Lighting up Rust with Neon

5 March 2017

Frustrated by the lack of easy-to-use web frameworks that support Rust stable, I decided to use a stack that I know and love, and that has an absolutely humongous amount of middleware that would do everything I wanted: Node.js. But I wasn’t about to throw all the Rust code I’d written away! Fortunately, that’s where Neon comes in.

Neon is a library and build tool that makes it drop-dead easy to expose a Rust API as a Node.js module. Once I had that binding working and tested, it was a breeze to use it in an Express server. Nevertheless, I hit a few gotchas, patterns that weren’t obvious at first:

Hooking up a Neon class

The Neon documentation is a bit lacking right now. It’s still Rust documentation, which is hands down the best auto-generated documentation I’ve used, and I use it a lot. In fact, it being so good is the reason why I use it a lot. Even without taking the time to write great documentation, the auto-generated, no-effort, there-by-default parts are a boon to explore and figure out a Rust API.

Still, for this I had to look at the neon tests for example code. Then I derived a pattern that I use for all such classes:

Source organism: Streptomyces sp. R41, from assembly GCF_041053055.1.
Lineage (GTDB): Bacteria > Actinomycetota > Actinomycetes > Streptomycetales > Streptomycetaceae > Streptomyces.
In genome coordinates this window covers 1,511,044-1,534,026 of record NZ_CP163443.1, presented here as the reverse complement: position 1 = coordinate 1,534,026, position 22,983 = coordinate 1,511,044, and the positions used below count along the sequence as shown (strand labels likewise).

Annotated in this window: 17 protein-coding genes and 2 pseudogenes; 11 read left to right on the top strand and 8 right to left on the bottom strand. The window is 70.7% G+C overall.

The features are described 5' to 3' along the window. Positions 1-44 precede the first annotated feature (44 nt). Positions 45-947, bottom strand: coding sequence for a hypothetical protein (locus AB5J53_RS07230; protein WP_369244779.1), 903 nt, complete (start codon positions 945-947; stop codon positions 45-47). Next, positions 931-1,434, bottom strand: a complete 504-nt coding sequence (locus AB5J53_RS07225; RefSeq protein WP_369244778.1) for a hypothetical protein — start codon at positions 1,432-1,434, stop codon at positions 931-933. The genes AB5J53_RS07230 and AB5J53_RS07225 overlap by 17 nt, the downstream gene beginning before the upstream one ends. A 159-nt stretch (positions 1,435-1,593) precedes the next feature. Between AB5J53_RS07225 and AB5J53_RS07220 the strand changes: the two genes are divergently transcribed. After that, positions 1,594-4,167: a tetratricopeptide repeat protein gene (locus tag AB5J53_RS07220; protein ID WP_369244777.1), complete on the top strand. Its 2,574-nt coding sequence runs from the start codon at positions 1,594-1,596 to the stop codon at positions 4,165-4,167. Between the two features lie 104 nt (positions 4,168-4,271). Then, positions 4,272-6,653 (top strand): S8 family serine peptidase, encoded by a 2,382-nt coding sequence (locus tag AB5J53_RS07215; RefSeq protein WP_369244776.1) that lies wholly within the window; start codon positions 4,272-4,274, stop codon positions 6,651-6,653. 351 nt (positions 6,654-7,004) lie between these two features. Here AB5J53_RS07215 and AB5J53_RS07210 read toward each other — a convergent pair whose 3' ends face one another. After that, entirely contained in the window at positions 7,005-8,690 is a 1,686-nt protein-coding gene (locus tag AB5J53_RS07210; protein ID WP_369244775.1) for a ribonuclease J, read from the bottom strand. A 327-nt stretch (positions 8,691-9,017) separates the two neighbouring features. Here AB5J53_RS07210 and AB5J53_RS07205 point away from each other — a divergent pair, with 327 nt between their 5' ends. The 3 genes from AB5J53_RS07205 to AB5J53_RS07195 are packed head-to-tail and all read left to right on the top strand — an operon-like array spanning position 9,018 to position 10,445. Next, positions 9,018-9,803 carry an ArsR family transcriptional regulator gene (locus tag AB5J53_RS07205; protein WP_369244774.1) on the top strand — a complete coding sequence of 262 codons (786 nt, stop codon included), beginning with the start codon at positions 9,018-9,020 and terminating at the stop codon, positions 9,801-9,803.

If I have a Neon class JsFoo declared in

declare_types! {
    pub class JsFoo for Foo {
        init(call) {
            // use one argument...

I’d put this at the bottom of the file (making sure to have the right number of arguments — that caught me out once or twice):

pub fn new(call: Call) -> JsResult<JsFoo> {
    let mut scope = call.scope;
    let args = call.arguments;

    // pass through one argument
    let arg0 = args.require(scope, 0)?;

    let foo_class = JsFoo::class(scope)?;
    let foo_ctor = foo_class.constructor(scope)?;
    foo_ctor.construct(scope, vec![arg0])

And then in, to hook it up to the module, it’s just a simple:

mod foo;

register_module!(m, {
    m.export("foo", foo::new)?;
    // the other exports...


Constructing Neon classes with Rust data

There’s a fairly common situation I ran into: I had a method on a Neon class or a function on the module where I wanted to return another Neon class instance, filled with data generated in the Rust code.